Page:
Identify the external response team (e.g, outside legal counsel, forensic investigators, notification providers, and public relations). Having external team members identified in advance and negotiating and agreeing to any applicable contracts can be vital to the success of any preparedness plan. When a breach occurs, valuable time can be wasted trying to identify, assess, negotiate, and contract with the third-party service providers needed for the response.
Anticipate critical workplace security and business continuity issues that could be compromised by a compromise with information and control systems. To the extent possible, contingency plans should be designed to allow operations to continue while the incident is investigated and damage is mitigated.
Check with insurance brokers or cyber insurance companies to confirm applicable coverage or to discuss coverage options for cyber attacks. If coverage exists, notifying the insurance company should be one of the organization’s first steps in responding to an incident.
Clarify team member roles and responsibilities at key points in the response process: incident discovery, investigation, coordination with law enforcement, remediation, notification, third-party inquiries, compliance, and reassessment. This must include a well-defined decision-making process to facilitate good choices and avoid delays.
Practice practice practice. Members added to the response team may not have first-hand experience to help coordinate a data incident investigation or response. Unfortunately, even a well-written plan does not give the people charged with implementing the plan the competence to execute it. Once the organization creates its plan, it should bring together internal and external breach response team members to simulate an incident and help members gain valuable experience navigating the investigation, mitigation, and overall response process. as well as in joint work. Much like a fire drill, practicing this process will help ensure that any data incident is dealt with in an efficient and orderly manner.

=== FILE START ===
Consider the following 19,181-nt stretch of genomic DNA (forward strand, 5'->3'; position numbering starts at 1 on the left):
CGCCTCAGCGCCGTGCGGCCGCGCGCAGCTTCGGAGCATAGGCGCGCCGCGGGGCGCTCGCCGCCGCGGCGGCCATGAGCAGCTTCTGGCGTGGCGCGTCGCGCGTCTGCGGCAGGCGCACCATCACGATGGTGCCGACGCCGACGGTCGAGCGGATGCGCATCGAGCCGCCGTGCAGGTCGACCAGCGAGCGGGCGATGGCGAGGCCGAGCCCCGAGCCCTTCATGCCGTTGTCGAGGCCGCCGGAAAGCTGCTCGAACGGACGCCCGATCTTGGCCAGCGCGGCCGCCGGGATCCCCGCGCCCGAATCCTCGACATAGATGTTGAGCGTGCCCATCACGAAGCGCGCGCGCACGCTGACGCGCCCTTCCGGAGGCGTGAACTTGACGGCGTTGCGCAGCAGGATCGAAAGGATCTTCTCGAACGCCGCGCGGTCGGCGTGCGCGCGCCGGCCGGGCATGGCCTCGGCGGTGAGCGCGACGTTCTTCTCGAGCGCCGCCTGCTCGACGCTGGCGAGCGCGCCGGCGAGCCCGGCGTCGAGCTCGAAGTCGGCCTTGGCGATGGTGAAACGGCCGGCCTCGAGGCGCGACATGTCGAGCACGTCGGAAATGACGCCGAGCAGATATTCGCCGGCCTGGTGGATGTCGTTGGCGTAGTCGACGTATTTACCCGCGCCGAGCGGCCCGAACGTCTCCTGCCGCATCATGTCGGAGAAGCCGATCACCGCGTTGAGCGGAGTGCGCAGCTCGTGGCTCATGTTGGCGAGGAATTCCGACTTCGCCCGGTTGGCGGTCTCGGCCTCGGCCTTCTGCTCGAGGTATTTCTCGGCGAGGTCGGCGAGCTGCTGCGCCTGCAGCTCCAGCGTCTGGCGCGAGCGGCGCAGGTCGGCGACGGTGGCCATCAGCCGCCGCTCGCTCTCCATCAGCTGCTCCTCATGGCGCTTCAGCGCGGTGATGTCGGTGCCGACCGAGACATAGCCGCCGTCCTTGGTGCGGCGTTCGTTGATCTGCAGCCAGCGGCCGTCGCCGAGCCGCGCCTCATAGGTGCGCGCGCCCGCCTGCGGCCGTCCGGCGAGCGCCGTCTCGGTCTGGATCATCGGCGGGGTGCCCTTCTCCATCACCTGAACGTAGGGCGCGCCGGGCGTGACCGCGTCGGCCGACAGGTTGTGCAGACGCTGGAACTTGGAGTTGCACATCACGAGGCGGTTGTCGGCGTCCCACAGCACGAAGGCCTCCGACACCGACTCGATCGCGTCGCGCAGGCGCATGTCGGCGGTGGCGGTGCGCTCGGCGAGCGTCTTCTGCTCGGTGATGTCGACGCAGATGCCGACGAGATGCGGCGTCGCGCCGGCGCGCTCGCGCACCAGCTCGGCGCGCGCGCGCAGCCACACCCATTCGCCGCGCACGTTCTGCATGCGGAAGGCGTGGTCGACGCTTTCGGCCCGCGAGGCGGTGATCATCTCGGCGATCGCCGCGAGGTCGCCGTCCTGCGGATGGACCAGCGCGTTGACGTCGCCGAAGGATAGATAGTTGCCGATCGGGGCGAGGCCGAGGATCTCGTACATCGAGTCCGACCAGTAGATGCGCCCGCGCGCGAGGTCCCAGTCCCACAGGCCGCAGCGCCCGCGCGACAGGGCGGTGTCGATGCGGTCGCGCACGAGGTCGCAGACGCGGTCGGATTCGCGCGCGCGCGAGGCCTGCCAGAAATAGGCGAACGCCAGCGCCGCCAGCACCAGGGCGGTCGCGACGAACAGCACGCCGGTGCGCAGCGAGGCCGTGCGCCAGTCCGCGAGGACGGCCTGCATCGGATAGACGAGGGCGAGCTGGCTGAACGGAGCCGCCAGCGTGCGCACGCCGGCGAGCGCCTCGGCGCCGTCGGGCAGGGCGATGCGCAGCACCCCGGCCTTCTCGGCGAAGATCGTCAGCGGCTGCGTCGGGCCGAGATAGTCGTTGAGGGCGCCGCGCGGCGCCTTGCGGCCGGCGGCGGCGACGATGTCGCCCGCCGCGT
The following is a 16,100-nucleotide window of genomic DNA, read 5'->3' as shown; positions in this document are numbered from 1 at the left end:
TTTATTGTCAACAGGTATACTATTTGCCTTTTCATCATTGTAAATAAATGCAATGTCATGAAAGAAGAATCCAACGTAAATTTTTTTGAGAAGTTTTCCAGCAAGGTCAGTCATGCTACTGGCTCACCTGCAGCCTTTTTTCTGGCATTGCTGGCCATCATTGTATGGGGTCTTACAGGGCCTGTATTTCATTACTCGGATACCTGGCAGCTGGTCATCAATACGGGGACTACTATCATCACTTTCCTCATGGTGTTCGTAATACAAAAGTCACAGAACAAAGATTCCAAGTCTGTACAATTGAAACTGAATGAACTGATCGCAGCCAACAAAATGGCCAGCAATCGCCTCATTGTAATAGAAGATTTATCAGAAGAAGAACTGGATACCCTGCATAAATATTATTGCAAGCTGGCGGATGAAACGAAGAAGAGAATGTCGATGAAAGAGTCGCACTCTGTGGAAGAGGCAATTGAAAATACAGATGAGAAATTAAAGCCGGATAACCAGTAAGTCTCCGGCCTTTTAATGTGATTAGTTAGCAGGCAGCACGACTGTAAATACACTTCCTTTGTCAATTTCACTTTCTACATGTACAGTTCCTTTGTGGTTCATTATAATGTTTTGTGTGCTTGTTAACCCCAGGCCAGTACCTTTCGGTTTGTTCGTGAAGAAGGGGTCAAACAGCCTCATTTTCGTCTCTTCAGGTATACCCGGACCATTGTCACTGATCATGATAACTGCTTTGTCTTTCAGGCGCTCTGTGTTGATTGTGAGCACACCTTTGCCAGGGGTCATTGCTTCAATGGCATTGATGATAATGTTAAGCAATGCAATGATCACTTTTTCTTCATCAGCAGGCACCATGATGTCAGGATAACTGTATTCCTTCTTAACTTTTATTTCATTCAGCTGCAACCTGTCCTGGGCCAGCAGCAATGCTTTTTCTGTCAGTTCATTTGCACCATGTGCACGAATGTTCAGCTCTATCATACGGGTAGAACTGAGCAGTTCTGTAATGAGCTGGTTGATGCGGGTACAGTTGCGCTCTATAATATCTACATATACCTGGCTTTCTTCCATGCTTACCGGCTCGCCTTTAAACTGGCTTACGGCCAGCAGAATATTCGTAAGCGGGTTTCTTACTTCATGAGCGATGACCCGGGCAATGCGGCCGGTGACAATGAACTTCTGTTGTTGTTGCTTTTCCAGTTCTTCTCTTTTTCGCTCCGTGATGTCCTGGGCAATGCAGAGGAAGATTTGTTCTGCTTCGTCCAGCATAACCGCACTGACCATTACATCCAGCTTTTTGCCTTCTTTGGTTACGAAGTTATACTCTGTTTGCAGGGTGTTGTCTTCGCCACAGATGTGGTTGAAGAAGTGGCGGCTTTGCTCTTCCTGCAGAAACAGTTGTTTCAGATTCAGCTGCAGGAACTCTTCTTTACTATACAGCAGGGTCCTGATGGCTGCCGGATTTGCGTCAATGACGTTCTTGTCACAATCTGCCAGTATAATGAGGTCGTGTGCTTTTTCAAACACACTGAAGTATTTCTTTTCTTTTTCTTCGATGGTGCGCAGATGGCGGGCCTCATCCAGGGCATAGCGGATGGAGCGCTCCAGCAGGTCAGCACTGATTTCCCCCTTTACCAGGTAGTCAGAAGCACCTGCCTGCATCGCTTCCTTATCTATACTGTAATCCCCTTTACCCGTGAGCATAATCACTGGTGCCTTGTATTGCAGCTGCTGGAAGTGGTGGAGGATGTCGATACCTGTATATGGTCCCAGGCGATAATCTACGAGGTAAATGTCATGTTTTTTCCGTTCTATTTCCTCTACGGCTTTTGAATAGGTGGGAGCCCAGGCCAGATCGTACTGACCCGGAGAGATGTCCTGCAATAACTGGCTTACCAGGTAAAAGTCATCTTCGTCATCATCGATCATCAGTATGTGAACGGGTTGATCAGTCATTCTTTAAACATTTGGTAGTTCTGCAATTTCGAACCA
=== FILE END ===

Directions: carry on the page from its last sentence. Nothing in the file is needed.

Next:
Create awareness throughout the organization
It is important for organizations to create awareness of the risk of cyber attacks and cybersecurity risks. This may include the following:
Tell employees what to do immediately if they think an attack has occurred (e.g, who to notify [generally, IT] and how to disconnect from the network). This may include coordination with the organization’s workplace security team to ensure, for example, that compromised systems and equipment do not cause physical harm to people or damage to property.
Preparation can make a difference in the success of a construction organization’s ability to handle a cyber attack. An incident prevention and response plan is only as strong as employee awareness. Employees must understand the risks involved in maintaining complex data-driven systems and equipment and the basic steps they can take to prevent or mitigate a cyber attack and, if necessary, respond to one.
Jackson Lewis PC © 2022National Law Review, Volume XII, Number 91